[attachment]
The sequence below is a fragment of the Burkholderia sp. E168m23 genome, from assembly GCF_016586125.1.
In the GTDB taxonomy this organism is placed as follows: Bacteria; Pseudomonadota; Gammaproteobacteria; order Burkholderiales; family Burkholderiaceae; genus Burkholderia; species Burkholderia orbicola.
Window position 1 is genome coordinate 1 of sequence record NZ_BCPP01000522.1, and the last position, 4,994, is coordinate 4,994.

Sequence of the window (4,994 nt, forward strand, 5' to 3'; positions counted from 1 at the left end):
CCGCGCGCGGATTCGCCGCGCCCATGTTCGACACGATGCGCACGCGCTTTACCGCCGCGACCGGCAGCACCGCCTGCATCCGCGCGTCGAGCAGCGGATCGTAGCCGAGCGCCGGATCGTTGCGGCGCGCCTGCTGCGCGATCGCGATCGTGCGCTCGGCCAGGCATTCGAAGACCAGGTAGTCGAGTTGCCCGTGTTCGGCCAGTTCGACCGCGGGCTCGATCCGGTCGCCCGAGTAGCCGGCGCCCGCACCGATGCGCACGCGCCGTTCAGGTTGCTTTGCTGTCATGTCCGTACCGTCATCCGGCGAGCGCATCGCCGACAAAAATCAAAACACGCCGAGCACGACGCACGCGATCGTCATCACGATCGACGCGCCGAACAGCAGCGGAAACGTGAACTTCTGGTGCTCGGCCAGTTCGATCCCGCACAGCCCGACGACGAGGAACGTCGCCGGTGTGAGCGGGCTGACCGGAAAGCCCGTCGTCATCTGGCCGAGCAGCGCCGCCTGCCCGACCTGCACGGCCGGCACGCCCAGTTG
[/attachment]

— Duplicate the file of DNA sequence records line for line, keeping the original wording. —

The sequence below is a fragment of the Burkholderia sp. E168m23 genome, from assembly GCF_016586125.1.
In the GTDB taxonomy this organism is placed as follows: Bacteria; Pseudomonadota; Gammaproteobacteria; order Burkholderiales; family Burkholderiaceae; genus Burkholderia; species Burkholderia orbicola.
Window position 1 is genome coordinate 1 of sequence record NZ_BCPP01000522.1, and the last position, 4,994, is coordinate 4,994.

Sequence of the window (4,994 nt, forward strand, 5' to 3'; positions counted from 1 at the left end):
CCGCGCGCGGATTCGCCGCGCCCATGTTCGACACGATGCGCACGCGCTTTACCGCCGCGACCGGCAGCACCGCCTGCATCCGCGCGTCGAGCAGCGGATCGTAGCCGAGCGCCGGATCGTTGCGGCGCGCCTGCTGCGCGATCGCGATCGTGCGCTCGGCCAGGCATTCGAAGACCAGGTAGTCGAGTTGCCCGTGTTCGGCCAGTTCGACCGCGGGCTCGATCCGGTCGCCCGAGTAGCCGGCGCCCGCACCGATGCGCACGCGCCGTTCAGGTTGCTTTGCTGTCATGTCCGTACCGTCATCCGGCGAGCGCATCGCCGACAAAAATCAAAACACGCCGAGCACGACGCACGCGATCGTCATCACGATCGACGCGCCGAACAGCAGCGGAAACGTGAACTTCTGGTGCTCGGCCAGTTCGATCCCGCACAGCCCGACGACGAGGAACGTCGCCGGTGTGAGCGGGCTGACCGGAAAGCCCGTCGTCATCTGGCCGAGCAGCGCCGCCTGCCCGACCTGCACGGCCGGCACGCCCAGTTG